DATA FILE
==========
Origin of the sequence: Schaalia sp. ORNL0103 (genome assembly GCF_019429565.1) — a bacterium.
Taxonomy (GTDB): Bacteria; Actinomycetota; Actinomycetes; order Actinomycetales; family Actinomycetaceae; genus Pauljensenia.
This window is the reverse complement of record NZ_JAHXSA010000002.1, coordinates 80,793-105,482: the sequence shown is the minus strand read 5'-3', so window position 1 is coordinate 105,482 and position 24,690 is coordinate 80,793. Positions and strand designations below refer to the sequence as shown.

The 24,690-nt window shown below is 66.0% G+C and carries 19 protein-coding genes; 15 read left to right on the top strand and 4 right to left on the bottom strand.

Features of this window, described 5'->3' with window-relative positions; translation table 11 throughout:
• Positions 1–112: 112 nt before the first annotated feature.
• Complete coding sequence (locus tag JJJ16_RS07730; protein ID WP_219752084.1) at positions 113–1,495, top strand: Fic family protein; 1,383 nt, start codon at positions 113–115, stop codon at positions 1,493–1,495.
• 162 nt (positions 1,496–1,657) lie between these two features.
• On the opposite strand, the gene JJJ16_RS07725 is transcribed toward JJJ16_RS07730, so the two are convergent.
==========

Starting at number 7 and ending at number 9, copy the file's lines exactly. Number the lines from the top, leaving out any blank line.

• Complete coding sequence (locus tag JJJ16_RS07730; protein ID WP_219752084.1) at positions 113–1,495, top strand: Fic family protein; 1,383 nt, start codon at positions 113–115, stop codon at positions 1,493–1,495.
• 162 nt (positions 1,496–1,657) lie between these two features.
• On the opposite strand, the gene JJJ16_RS07725 is transcribed toward JJJ16_RS07730, so the two are convergent.